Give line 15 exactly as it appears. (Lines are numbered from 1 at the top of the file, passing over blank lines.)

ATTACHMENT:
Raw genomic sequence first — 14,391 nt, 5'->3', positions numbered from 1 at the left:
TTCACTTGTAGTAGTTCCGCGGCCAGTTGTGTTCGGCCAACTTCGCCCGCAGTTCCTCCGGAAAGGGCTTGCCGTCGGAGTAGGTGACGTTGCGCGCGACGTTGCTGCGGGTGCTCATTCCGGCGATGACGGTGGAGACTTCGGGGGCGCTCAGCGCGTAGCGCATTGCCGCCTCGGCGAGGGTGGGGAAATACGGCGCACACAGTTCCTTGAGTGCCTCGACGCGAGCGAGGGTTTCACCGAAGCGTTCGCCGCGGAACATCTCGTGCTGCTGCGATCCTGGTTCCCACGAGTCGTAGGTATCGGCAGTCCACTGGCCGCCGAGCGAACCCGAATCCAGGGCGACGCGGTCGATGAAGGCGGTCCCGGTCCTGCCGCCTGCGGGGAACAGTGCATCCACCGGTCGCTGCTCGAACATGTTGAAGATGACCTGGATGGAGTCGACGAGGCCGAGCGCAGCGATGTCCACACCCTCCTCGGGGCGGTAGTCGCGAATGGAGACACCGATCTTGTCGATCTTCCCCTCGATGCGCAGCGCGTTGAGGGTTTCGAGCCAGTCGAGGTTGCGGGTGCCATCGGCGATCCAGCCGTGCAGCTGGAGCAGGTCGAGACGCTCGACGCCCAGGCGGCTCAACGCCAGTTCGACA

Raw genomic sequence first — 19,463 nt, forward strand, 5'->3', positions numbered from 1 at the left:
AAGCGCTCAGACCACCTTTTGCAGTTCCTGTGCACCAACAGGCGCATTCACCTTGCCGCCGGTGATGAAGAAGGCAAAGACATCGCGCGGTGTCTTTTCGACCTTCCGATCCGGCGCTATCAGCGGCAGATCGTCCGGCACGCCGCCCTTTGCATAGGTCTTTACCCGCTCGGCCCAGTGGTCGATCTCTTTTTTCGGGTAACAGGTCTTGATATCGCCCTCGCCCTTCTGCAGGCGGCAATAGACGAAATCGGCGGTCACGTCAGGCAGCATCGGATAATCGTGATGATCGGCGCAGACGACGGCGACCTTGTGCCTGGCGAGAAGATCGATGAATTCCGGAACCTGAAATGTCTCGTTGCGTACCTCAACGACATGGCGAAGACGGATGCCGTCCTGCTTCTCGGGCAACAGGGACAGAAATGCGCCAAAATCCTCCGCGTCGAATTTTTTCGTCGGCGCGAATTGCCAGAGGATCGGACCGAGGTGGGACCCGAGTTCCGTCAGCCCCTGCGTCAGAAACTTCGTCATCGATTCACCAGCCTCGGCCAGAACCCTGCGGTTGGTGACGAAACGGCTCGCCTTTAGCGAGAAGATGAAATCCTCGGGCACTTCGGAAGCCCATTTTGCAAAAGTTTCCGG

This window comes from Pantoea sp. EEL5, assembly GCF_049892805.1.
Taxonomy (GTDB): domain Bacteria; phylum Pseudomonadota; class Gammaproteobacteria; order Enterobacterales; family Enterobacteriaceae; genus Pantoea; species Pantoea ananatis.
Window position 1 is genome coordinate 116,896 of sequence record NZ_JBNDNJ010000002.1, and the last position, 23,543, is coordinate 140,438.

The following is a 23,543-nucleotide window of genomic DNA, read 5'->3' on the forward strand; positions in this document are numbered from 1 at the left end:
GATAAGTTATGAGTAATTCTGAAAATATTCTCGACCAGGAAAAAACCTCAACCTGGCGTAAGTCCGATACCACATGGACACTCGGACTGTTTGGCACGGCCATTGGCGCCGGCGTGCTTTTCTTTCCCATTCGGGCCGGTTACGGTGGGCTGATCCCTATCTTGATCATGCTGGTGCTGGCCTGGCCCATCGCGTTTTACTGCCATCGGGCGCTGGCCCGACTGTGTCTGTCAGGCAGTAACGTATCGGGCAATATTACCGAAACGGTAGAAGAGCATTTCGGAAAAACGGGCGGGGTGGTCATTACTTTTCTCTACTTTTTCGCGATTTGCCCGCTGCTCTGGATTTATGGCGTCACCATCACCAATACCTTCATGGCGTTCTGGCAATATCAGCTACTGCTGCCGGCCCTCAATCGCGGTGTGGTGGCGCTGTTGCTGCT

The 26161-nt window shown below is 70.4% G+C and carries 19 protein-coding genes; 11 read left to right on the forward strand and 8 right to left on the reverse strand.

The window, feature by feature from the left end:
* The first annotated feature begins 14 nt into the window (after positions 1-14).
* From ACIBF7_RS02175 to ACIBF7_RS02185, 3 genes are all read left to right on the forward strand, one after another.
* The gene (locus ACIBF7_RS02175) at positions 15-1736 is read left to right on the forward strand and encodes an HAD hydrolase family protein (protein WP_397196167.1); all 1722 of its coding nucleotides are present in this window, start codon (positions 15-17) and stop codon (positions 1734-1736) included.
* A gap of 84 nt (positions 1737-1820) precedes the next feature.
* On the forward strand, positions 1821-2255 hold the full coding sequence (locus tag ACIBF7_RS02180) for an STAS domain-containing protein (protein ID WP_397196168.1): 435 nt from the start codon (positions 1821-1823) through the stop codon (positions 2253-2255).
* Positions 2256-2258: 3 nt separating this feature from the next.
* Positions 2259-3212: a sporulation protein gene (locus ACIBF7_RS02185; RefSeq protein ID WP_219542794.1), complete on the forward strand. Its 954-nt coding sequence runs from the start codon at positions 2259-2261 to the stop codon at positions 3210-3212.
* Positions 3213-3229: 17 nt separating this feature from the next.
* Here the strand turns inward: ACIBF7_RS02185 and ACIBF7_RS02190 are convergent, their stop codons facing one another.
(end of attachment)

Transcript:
* A gap of 84 nt (positions 1737-1820) precedes the next feature.